Argentina’s stock market sold off steeply on Monday, following the poor performance of centre-right leader Mauricio Macri in the primaries. Macri lost by 15%, much greater than the 6-7% margin most commentators were expecting, creating fears within bond markets of a national default. The country has inflation running at 30% and recorded a 30% stock market drop on Tuesday. Its currency has depreciated around 25% against the US Dollar, as investors digested a roll-back of Macri’s free-market reform agenda.
ASX lithium miners are selling off on the news, despite the backdrop of a rally in lithium more broadly. Latin America offers rich lithium deposits and the chaos in Argentina is a bellwether for the region. Galaxy Resources (ASX: GXY) declined 3.86% and Pilbara Minerals (ASX: PLS) declined 2.11% shortly after the open, as their presence within Argentina caused investors to hit the panic button.
Macri is currently using sky-high interest rates, which rose to 74% despite a recession, to control inflation. Alberto Fernández, his opponent, is in favour of using loose monetary policy to stimulate the economy and revive growth. He is also strongly opposed to a reduction in subsidies, arguing that cutting subsidies on basic goods hurt people who struggle to afford them.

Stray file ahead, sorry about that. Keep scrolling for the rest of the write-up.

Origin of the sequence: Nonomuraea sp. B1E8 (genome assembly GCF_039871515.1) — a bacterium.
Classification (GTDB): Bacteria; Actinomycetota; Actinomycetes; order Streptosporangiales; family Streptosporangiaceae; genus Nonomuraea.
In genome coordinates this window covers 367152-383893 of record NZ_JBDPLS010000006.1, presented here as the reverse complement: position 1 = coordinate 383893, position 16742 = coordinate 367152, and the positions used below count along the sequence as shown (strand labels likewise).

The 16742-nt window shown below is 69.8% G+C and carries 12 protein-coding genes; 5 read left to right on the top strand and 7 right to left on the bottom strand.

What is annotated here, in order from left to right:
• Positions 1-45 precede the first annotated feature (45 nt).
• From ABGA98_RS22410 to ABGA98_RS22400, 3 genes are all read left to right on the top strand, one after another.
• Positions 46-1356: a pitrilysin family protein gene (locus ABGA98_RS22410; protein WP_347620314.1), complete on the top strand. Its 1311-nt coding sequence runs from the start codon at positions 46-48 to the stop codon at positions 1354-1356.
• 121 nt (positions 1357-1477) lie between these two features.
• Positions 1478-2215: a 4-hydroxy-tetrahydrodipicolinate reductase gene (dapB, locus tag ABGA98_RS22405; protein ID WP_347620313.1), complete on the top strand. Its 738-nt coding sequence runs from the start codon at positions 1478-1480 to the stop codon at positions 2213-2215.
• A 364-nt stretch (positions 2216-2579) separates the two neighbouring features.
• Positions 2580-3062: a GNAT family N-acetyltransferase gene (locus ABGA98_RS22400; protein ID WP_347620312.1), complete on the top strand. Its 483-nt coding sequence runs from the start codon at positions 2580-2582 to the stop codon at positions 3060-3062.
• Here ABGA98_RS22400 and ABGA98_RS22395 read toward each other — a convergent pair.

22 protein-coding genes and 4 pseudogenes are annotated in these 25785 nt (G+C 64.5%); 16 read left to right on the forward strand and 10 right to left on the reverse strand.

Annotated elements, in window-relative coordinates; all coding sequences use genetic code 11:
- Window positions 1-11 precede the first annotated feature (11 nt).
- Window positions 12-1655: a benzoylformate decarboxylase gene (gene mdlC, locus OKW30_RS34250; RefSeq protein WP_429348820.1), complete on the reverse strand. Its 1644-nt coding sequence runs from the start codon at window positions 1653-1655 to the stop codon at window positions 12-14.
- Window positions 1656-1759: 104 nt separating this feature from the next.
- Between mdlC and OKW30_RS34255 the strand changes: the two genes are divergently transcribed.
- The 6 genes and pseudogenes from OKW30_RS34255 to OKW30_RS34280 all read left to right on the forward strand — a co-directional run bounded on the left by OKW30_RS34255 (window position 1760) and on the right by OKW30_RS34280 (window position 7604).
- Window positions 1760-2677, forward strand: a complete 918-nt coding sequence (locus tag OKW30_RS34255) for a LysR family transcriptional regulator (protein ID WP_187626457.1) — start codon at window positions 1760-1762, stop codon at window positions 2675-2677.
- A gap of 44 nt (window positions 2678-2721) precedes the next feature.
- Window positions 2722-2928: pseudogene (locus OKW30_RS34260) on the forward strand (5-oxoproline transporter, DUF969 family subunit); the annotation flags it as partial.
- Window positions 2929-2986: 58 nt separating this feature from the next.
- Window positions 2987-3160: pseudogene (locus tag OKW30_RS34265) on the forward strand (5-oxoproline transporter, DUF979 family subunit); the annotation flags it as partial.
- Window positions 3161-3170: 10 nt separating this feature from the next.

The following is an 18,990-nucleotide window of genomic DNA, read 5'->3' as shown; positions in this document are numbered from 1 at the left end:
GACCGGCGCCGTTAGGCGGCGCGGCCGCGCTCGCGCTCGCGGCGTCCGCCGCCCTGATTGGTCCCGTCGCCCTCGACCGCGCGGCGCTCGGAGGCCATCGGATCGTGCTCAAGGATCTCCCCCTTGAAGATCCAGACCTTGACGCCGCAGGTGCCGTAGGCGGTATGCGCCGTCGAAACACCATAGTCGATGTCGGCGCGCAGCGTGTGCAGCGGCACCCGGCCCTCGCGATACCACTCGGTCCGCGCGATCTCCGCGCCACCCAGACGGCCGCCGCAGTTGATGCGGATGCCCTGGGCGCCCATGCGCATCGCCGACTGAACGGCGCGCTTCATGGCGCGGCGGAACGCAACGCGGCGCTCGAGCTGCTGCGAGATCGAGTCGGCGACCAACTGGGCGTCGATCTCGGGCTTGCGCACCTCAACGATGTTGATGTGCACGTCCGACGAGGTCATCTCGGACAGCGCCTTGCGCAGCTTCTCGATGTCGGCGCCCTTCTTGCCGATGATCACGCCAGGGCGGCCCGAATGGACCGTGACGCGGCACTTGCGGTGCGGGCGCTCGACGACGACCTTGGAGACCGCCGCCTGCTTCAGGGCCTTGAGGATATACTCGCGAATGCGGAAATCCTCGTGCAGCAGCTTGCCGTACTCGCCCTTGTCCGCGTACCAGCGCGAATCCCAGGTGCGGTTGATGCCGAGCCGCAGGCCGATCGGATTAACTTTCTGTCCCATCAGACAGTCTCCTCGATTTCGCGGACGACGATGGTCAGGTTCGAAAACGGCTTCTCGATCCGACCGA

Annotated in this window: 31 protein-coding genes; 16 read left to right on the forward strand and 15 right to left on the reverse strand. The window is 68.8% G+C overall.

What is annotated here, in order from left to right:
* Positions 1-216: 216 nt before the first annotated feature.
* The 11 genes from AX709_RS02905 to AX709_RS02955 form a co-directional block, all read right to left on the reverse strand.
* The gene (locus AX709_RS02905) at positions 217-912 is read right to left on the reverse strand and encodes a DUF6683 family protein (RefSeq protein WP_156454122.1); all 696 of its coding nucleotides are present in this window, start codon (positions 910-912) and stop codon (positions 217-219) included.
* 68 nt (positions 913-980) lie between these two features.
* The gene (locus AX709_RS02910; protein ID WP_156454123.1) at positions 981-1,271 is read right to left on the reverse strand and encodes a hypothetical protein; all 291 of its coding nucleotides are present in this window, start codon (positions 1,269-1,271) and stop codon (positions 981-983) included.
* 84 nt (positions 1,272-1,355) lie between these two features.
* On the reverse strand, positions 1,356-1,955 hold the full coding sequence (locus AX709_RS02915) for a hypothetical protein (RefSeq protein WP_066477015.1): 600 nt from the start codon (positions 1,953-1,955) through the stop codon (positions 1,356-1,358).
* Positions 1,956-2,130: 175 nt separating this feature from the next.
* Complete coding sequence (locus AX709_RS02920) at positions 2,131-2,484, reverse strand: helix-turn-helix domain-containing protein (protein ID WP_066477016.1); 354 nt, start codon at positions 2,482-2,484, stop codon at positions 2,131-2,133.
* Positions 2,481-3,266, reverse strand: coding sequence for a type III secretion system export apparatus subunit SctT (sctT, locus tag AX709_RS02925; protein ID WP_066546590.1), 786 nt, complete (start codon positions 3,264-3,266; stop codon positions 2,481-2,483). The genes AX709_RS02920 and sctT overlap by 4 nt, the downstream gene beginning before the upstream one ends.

What the market is most worried about however is his opposition to the country’s austerity measures and pledged to renegotiate a deal with the IMF, a move that could culminate in an Argentinian default. There is also the more sinister prospect of capital controls, yet another sign that the US-China trade war could be the start of a series of nationalistic policy changes that could bring global trade growth to a halt.
While the news in Argentina may seem a long way away for investors who don’t hold ASX equities with a presence in Latin America, share price declines in emerging markets often signal turbulence for developed markets such as ours. This is because the loss of investor confidence in the markets does not happen overnight. The bond market will signal a recession first, which has already happened. Argentina’s market selloff, combined with heavy declines in China and Hong Kong, contributes to a broader emerging market decline.
Investors should also keep in mind that measures restricting trade and financial flows were one of the main contributing factors to the severity of the great depression. As such, the current news should be monitored closely by investors, who may look to reposition their portfolio if the situation escalates.
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